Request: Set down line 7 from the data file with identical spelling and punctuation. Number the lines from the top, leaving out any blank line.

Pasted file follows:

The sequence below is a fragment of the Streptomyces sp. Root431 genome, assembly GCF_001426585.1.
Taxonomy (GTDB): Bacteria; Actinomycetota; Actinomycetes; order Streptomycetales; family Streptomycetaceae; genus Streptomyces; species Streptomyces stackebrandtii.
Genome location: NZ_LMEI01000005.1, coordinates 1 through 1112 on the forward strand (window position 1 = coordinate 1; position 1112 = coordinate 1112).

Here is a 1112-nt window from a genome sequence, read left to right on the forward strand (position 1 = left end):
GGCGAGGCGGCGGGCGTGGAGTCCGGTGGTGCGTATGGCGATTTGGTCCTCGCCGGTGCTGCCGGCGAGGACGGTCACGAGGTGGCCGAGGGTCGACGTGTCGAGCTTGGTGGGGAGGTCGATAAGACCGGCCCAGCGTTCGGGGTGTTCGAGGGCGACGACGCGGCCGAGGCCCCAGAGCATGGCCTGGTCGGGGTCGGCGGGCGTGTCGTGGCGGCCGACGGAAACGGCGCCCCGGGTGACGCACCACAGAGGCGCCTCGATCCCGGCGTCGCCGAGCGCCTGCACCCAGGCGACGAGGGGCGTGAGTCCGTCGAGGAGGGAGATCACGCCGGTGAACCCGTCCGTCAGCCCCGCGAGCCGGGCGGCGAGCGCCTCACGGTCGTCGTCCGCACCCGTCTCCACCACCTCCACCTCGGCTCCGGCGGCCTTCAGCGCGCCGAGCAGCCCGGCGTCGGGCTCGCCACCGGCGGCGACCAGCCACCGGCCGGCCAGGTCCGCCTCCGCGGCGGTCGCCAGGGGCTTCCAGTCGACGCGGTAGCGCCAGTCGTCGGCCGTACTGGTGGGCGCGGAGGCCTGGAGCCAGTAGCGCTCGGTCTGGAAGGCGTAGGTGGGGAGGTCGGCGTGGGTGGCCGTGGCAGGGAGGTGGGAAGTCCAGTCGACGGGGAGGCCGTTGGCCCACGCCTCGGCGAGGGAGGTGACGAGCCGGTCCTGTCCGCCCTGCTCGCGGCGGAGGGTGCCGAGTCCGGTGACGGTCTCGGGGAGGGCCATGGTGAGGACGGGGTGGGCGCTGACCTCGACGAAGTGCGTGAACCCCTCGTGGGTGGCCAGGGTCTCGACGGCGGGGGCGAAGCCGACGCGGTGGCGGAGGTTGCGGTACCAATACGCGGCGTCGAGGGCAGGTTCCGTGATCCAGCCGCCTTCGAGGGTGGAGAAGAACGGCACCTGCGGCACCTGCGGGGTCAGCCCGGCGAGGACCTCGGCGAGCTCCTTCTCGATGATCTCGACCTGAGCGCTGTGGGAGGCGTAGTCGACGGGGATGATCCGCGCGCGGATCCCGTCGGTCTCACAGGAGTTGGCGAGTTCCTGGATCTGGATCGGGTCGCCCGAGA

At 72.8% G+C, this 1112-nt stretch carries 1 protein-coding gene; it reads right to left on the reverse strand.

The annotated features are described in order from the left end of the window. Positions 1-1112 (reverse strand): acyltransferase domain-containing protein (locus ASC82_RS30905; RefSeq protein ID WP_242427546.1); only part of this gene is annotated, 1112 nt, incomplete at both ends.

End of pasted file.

The annotated features are described in order from the left end of the window. Positions 1-1112 (reverse strand): acyltransferase domain-containing protein (locus ASC82_RS30905; RefSeq protein ID WP_242427546.1); only part of this gene is annotated, 1112 nt, incomplete at both ends.